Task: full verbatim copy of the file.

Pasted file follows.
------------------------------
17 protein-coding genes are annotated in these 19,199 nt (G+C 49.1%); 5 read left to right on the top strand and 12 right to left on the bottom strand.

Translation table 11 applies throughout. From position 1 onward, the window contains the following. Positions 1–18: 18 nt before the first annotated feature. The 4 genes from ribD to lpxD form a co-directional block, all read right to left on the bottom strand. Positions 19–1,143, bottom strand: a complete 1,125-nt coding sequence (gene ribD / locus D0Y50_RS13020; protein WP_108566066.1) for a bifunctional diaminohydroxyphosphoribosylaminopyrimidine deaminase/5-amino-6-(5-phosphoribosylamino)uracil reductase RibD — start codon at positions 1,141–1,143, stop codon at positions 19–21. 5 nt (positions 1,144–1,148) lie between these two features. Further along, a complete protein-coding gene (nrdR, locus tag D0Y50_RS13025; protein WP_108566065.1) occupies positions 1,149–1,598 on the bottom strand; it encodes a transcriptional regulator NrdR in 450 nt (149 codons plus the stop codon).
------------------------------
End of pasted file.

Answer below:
17 protein-coding genes are annotated in these 19,199 nt (G+C 49.1%); 5 read left to right on the top strand and 12 right to left on the bottom strand.

Translation table 11 applies throughout. From position 1 onward, the window contains the following. Positions 1–18: 18 nt before the first annotated feature. The 4 genes from ribD to lpxD form a co-directional block, all read right to left on the bottom strand. Positions 19–1,143, bottom strand: a complete 1,125-nt coding sequence (gene ribD / locus D0Y50_RS13020; protein WP_108566066.1) for a bifunctional diaminohydroxyphosphoribosylaminopyrimidine deaminase/5-amino-6-(5-phosphoribosylamino)uracil reductase RibD — start codon at positions 1,141–1,143, stop codon at positions 19–21. 5 nt (positions 1,144–1,148) lie between these two features. Further along, a complete protein-coding gene (nrdR, locus tag D0Y50_RS13025; protein WP_108566065.1) occupies positions 1,149–1,598 on the bottom strand; it encodes a transcriptional regulator NrdR in 450 nt (149 codons plus the stop codon).